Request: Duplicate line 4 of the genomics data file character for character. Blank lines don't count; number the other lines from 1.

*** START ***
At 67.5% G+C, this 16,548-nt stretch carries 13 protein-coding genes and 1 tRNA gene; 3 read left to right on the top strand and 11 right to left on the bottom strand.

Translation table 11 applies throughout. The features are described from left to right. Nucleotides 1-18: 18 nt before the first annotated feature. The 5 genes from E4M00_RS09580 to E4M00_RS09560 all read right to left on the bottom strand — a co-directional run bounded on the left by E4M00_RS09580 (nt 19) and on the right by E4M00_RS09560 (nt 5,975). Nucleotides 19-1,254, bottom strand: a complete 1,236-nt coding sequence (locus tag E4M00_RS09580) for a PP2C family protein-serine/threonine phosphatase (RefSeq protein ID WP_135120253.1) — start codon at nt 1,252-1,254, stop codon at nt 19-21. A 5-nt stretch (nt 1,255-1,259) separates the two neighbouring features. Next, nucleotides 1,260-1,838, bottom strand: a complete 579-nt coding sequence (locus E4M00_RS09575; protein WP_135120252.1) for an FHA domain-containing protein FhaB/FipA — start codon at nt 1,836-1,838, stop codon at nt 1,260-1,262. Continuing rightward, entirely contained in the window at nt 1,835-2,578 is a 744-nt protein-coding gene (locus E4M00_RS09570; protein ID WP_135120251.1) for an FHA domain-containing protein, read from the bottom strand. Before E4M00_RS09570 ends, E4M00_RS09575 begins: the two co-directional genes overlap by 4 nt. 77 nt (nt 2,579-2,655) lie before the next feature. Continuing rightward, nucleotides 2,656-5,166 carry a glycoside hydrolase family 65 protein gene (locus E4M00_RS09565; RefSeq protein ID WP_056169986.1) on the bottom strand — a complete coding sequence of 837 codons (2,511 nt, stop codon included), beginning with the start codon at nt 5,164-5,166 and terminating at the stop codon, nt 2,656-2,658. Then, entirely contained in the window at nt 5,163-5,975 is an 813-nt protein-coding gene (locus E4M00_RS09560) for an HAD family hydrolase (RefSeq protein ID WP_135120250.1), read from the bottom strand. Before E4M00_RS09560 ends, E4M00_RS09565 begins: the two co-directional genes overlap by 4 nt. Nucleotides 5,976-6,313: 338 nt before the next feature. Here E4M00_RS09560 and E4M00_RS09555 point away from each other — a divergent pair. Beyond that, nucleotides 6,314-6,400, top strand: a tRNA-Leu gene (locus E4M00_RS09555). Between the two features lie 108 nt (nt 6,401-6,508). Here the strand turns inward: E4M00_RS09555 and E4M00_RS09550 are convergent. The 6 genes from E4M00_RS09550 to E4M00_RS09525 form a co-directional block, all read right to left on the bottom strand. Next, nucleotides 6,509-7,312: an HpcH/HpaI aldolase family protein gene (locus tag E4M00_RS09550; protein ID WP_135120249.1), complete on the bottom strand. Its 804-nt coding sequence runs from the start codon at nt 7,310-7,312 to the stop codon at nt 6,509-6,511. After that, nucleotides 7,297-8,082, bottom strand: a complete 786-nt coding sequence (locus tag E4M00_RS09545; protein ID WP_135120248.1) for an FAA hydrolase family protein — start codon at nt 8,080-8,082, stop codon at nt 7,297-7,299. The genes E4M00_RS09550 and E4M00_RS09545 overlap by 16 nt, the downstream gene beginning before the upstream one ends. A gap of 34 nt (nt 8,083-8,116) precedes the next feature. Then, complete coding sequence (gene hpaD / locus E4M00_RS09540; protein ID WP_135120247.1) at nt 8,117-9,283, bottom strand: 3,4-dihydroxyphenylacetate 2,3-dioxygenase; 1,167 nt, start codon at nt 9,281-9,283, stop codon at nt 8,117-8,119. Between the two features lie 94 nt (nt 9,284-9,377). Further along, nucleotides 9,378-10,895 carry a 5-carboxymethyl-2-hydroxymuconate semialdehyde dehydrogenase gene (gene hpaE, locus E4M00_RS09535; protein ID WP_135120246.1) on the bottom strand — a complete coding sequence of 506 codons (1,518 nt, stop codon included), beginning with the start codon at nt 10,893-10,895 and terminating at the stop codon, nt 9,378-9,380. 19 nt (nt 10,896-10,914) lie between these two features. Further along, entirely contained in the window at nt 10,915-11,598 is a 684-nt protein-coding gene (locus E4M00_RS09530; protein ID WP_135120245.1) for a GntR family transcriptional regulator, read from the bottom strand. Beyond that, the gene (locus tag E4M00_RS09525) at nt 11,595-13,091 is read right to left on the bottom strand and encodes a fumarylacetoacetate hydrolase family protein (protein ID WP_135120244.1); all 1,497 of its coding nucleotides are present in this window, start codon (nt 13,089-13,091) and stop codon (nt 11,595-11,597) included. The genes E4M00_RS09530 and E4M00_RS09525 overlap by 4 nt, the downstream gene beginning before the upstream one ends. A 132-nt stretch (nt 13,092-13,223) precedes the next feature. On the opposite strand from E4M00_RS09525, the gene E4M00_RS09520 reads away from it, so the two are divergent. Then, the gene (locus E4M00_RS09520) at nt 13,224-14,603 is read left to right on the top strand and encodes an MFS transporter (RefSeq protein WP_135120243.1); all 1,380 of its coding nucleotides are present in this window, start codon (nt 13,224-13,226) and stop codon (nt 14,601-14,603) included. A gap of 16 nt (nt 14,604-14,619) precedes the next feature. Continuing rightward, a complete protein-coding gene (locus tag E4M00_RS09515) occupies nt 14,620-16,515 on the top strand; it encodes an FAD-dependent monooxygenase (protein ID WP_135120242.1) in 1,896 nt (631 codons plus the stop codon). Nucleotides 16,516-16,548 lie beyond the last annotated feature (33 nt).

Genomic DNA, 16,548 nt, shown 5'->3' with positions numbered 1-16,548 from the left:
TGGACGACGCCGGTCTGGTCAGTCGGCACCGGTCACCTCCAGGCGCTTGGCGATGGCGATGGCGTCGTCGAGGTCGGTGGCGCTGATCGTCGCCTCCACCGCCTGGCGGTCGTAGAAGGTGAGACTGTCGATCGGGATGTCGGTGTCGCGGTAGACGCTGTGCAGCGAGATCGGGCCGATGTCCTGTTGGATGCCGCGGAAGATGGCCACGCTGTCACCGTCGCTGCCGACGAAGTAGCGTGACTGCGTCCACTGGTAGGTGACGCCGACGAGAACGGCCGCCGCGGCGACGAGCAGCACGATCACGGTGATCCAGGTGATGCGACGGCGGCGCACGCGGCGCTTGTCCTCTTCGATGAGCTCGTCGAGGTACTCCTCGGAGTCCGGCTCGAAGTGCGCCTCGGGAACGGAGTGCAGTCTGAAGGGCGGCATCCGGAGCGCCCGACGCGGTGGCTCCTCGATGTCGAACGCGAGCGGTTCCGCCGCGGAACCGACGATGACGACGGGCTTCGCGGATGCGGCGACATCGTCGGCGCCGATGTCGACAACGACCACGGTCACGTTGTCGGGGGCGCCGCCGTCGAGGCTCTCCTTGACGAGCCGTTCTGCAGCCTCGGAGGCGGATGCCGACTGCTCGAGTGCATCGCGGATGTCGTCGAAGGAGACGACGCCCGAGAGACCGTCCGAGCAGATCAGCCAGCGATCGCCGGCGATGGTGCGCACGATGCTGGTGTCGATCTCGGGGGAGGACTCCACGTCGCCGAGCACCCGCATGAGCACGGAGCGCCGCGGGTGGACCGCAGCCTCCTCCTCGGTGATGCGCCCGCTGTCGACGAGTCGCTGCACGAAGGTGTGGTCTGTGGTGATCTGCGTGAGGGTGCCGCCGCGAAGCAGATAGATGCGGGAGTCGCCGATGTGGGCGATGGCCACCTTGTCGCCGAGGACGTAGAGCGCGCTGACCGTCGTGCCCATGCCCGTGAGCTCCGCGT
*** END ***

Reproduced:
TGGACGACGCCGGTCTGGTCAGTCGGCACCGGTCACCTCCAGGCGCTTGGCGATGGCGATGGCGTCGTCGAGGTCGGTGGCGCTGATCGTCGCCTCCACCGCCTGGCGGTCGTAGAAGGTGAGACTGTCGATCGGGATGTCGGTGTCGCGGTAGACGCTGTGCAGCGAGATCGGGCCGATGTCCTGTTGGATGCCGCGGAAGATGGCCACGCTGTCACCGTCGCTGCCGACGAAGTAGCGTGACTGCGTCCACTGGTAGGTGACGCCGACGAGAACGGCCGCCGCGGCGACGAGCAGCACGATCACGGTGATCCAGGTGATGCGACGGCGGCGCACGCGGCGCTTGTCCTCTTCGATGAGCTCGTCGAGGTACTCCTCGGAGTCCGGCTCGAAGTGCGCCTCGGGAACGGAGTGCAGTCTGAAGGGCGGCATCCGGAGCGCCCGACGCGGTGGCTCCTCGATGTCGAACGCGAGCGGTTCCGCCGCGGAACCGACGATGACGACGGGCTTCGCGGATGCGGCGACATCGTCGGCGCCGATGTCGACAACGACCACGGTCACGTTGTCGGGGGCGCCGCCGTCGAGGCTCTCCTTGACGAGCCGTTCTGCAGCCTCGGAGGCGGATGCCGACTGCTCGAGTGCATCGCGGATGTCGTCGAAGGAGACGACGCCCGAGAGACCGTCCGAGCAGATCAGCCAGCGATCGCCGGCGATGGTGCGCACGATGCTGGTGTCGATCTCGGGGGAGGACTCCACGTCGCCGAGCACCCGCATGAGCACGGAGCGCCGCGGGTGGACCGCAGCCTCCTCCTCGGTGATGCGCCCGCTGTCGACGAGTCGCTGCACGAAGGTGTGGTCTGTGGTGATCTGCGTGAGGGTGCCGCCGCGAAGCAGATAGATGCGGGAGTCGCCGATGTGGGCGATGGCCACCTTGTCGCCGAGGACGTAGAGCGCGCTGACCGTCGTGCCCATGCCCGTGAGCTCCGCGT